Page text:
https://shop.stevebullock.com/collections/apparel/products/emoji-t-shirt


Get it? Bull. Lock. Oh, so that's how you say the name that sounds exactly how it's spelled.

There's another candidate who also thinks you need help pronouncing his last name…


https://store.peteforamerica.com/collections/apparel/products/boot-edge-edge-t-shirt


And he is definitely right about that. So, thank you, Pete "Boot Edge Edge." That helps.

Just outside the bargain bin section, but just barely, are candidates like Julian Castro and his "El Presidente" t-shirt…


https://store.julianforthefuture.com/julian-castro-loteria-card-white-tee/


When your last name's Castro, do you really want to go with a weird drawing of yourself as if you're a classic Latin American dictator on a postage stamp?

If you prefer a little "dark psychic forces" battling in your candidates, you'll love Marianne Williamson's "Turn Love Into a Political Force" rally sign…


https://store.marianne2020.com/collections/signs/products/love-rally-sign


"Turn Love Into a Political Force" would be an even better title for a Marianne Williamson album of 80s cover songs. And if you think I'm joking, then you haven't heard Bernie Sanders' classic 1987 folk album, We Shall Overcome. That's not a joke. Well, it is a joke, but it's also a very real thing.

Now, just a quick pause to consider the peculiar baby-wear that way too many candidates are selling…

…including Elizabeth Warren's trans-pride flag onesie. Let me get this straight – we can't force any gender on a child, because that's just cruel. But we can force a political advertisement on a baby? How do we know that baby is actually a Biden or Warren fan? The child may not even be a Democrat or a Socialist at all. That baby might self-identify as a Libertarian, or Republican, or even worse – a moderate Democrat.

Now to the premium items from the premium candidates. Elizabeth Warren – the candidate with the most honesty in her advertising…


https://shop.elizabethwarren.com/collections/apparel/products/impolite-arrogant-women-make-history-unisex-t-shirt

-AND-

https://shop.elizabethwarren.com/collections/drinkware/products/strong-american-unions-mug


Warren's merchandise reflects the woman herself – cold and humorless (watch her "This isn't funny" clip from the last debate here at the 4:27 mark). I'm sure she's really fun once you get to know her. Then again, maybe not.

Speaking of serious women, Kamala Harris wants to be president very badly for you, the people, as you can tell from her "For the People" poster…


https://store.kamalaharris.org/poster-for-the-people/


At $29.99 though, she's sure not charging "people's" prices. Of course, she might be having to pay royalties to a certain someone for riffing on their poster. Just saying.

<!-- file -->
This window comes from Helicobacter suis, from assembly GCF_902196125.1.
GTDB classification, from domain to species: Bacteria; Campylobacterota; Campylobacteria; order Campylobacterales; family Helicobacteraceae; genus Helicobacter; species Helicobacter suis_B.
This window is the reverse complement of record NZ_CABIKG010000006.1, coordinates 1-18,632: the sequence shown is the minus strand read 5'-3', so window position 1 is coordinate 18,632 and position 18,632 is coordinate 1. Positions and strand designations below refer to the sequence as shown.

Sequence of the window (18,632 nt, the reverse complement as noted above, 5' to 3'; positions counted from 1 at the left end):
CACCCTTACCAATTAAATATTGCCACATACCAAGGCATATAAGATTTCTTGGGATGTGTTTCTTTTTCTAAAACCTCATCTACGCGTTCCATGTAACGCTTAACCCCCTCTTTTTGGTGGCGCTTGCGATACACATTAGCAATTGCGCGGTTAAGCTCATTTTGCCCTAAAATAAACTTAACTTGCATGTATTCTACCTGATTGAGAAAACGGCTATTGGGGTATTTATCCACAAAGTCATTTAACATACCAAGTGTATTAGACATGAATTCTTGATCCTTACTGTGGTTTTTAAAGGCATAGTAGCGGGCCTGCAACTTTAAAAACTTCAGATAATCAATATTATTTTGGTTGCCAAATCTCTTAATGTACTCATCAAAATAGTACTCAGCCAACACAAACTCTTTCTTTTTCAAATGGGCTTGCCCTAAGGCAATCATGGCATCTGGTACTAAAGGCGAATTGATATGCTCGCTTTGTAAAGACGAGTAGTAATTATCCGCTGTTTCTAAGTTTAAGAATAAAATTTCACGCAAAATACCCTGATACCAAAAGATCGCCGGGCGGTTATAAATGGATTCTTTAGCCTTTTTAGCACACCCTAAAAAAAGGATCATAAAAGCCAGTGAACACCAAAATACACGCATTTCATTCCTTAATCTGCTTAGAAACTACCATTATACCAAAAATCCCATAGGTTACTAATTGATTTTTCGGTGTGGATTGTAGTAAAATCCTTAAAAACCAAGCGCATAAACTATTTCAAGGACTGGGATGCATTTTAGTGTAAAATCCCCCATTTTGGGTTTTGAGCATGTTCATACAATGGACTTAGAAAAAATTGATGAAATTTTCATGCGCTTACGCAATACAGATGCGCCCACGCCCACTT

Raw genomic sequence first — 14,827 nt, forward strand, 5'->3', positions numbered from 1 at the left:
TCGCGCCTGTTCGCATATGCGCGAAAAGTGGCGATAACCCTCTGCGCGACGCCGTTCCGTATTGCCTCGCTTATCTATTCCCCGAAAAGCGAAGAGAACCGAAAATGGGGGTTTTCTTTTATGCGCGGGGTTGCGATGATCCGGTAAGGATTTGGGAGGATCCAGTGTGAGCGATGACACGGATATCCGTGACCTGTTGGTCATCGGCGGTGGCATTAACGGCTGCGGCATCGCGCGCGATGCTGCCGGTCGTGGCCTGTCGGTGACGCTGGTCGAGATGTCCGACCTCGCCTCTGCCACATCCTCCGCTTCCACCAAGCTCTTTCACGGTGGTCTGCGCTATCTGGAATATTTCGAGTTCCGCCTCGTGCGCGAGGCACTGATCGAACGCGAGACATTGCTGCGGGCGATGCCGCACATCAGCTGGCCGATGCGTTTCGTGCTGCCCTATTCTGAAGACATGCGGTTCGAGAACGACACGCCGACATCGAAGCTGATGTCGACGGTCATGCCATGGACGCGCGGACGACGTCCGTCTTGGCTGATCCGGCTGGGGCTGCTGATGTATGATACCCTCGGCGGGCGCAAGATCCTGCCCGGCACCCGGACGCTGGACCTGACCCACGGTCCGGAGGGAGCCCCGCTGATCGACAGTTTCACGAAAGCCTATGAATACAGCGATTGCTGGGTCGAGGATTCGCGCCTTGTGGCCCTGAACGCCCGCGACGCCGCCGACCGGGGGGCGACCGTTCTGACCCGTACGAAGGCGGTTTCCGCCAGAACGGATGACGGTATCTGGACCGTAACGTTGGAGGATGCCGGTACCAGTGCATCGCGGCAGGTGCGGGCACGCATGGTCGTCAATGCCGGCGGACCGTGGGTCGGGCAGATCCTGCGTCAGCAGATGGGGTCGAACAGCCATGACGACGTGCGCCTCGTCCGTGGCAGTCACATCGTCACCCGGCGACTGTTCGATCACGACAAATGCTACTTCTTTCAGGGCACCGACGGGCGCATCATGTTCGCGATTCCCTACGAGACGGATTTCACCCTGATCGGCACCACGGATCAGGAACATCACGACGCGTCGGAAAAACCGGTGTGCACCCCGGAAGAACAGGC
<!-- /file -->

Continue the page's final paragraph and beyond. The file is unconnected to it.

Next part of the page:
For the race's number one socialist, there's a whole lot of capitalism going on in Bernie Sanders' campaign. He sells so many delightful items that it's hard to choose. But we did anyway. The most random item is this hundred-dollar, black, "Art of a Political Revolution – Artists for Bernie Sanders Coaches Jacket"…


https://store.berniesanders.com/collections/apparel/products/artists-for-bernie-coaches-jacket


Coaches across the land will be clamoring for this one. You know, since coaches are such a strong Bernie-socialist demographic.

If that's a little over your budget you might consider a "Feel the Bern" fanny pack, to help store all those government freebies you'll get from Bernie…


https://store.berniesanders.com/collections/apparel/products/feel-the-bern-fanny-pack


This is the only context in which you'll ever want to hear "feel the burn" and "fanny" in the same sentence.

And finally, from front-runner Joe Biden, we have this fine "Women's Fitted Biden Polo." Which is just about the best polo description ever…


https://store.joebiden.com/collections/apparel/products/biden-polo-womens-fit


It promises the kind of snug approach that Biden loves to provide women. Even when they don't ask.

This was one of the first homesteads in the area in the 1880's and was just begging to be brought back to its original glory — with a touch of modern. When we first purchased the property, it was full of old stuff without any running water, central heat or AC, so needless to say, we had a huge project ahead of us. It took some vision and a whole lot of trust, but the mess we started with seven years ago is now a place we hope the original owners would be proud of.

To restore something like this is really does take a village. It doesn't take much money to make it cozy inside, if like me you are willing to take time and gather things here and there from thrift shops and little antique shops in the middle of nowhere.